Hoiles Fails In Bid To Break Up Freedom Newspapers Inc.
SANTA ANA, Calif. (AP) _ Freedom Newspapers Inc. won a judgment Tuesday denying dissident Harry Hoiles’ bid to break up the family-owned newspaper group in order to give him a one-third share.
Hoiles failed to prove that other family members conspired to squeeze him out of the corporation, Orange County Superior Court Judge Leonard Goldstein ruled.
Goldstein issued a summary judgment in the defendants’ favor at their request without the defense having to present a case in the non-jury trial.
″I’m delighted, of course, absolutely delighted,″ Freedom attorney Robert Currie said. ″I may even have a glass of champagne, maybe two.″
Hoiles and his attorney, Vernon W. Hunt, went into conference after the ruling, and Hunt said he was unsure if the ruling would be appealed.
″Mr. Hoiles is very disappointed. Whether he wants to go through more of this agony is a decision he has to make when he is over the disappointment,″ Hunt said.
Freedom is the nation’s 14th largest media group by circulation. It owns or operates 29 newspapers, including The Orange County Register, five television stations and other properties.
Currie and majority shareholders attorney Leonard Hampel said they hoped the judge’s decision will end the feud.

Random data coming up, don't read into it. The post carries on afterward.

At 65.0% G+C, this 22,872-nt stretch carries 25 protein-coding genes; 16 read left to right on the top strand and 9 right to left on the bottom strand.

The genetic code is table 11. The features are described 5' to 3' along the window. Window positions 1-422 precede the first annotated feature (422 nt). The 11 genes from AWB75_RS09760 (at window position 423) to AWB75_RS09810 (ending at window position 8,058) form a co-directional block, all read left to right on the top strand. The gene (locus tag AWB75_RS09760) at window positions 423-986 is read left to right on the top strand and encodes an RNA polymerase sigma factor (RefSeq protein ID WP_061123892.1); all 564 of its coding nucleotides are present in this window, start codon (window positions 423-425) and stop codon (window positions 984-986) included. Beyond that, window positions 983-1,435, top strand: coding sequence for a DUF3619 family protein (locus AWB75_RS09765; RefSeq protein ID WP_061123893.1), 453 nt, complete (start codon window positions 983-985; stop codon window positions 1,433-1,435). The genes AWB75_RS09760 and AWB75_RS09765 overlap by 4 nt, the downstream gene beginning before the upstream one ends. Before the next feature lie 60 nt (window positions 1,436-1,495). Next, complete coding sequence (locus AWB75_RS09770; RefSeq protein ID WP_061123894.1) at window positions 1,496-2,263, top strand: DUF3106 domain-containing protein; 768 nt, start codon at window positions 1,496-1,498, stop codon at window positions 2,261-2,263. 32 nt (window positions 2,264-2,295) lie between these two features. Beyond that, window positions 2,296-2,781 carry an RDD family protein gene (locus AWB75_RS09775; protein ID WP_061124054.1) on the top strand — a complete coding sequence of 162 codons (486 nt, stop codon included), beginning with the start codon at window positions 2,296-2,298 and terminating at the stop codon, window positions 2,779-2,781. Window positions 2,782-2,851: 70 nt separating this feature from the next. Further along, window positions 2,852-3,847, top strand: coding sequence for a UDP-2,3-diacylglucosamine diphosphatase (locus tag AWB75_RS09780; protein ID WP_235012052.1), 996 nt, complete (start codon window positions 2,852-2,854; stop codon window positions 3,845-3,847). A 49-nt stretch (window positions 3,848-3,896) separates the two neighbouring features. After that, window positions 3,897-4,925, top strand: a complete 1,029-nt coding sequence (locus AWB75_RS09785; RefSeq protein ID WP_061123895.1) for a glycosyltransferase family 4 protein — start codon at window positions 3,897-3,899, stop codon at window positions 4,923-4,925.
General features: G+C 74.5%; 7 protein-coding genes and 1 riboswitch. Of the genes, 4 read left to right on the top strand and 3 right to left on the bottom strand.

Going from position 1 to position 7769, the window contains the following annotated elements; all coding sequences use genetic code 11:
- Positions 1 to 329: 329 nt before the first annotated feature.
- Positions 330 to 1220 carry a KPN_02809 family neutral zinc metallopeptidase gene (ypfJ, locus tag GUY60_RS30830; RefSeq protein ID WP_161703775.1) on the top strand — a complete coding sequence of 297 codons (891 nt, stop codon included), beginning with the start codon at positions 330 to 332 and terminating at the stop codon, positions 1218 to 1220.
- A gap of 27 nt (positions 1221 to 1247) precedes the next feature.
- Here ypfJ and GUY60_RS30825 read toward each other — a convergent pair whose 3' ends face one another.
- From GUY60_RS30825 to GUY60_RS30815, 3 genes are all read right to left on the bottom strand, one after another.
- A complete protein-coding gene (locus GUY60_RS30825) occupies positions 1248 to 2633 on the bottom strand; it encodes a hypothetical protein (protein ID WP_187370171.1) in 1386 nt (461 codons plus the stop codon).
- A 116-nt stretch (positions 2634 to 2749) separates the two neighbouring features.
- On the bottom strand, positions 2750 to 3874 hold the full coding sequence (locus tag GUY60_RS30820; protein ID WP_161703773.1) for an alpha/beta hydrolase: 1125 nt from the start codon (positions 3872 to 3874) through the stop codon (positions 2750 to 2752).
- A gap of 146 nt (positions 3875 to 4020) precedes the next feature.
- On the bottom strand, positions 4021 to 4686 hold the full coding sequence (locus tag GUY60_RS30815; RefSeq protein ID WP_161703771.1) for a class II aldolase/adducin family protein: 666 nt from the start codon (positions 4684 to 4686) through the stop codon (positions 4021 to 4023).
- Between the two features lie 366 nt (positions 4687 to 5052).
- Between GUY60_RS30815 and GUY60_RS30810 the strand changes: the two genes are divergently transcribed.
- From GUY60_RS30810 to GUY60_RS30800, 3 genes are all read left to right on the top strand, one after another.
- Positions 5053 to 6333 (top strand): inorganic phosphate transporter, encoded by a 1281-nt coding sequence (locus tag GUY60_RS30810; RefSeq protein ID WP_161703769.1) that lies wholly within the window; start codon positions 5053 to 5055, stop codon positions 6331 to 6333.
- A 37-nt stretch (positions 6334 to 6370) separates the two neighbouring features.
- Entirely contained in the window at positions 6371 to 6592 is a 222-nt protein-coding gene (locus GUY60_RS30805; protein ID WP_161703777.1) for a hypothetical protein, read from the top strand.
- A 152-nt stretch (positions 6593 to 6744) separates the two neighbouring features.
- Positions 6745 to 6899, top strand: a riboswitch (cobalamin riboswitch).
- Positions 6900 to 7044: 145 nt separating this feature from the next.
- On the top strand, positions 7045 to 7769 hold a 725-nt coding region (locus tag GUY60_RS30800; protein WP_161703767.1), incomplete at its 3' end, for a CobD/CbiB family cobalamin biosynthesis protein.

″There’s no reason this should have any lasting effects on the chain,″ Hampel said. ″The corporation has been very successful and should continue to be very successful. Harry is still very much a part of the paper.″
″I hope this means that the Hoiles family in toto can now get back to running Freedom Newspapers in the successful manner that they have in the past, that the wounds will become scars and they can work together rather than against each other,″ Currie said.
He said the suit stemmed from Hoiles’ bitterness over not succeeding his brother, Clarence, as head of Freedom Newspapers after Clarence Hoiles’ death in 1981.
″This case is about one simple fact and one only - the disappointment and anger of Harry Hoiles,″ Currie told Goldstein in opening arguments last March.
His sister, Mary Jane Hoiles Hardie, and Clarence Hoiles’ family offered in 1982 to buy out Harry Hoiles’ stake in the company for $74 million, but he refused and sued.
Goldstein found Tuesday that Freedom’s counterproposal was not in itself an act of unfairness or an abuse of authority.
″Majority rule was and is the prescribed standard for conducting business,″ he said, and revising company leadership was the majority’s right - ″not the product of a conspiracy, abuse of power or wrong, per se.″
The judge made no ruling on whether the $74 million was a fair amount to offer for the one-third share.
Harry Hoiles has estimated the value of the group at about $1 billion. In 1985 he offered $670 million for two-thirds of the company. Freedom refused his $108-a-share offer.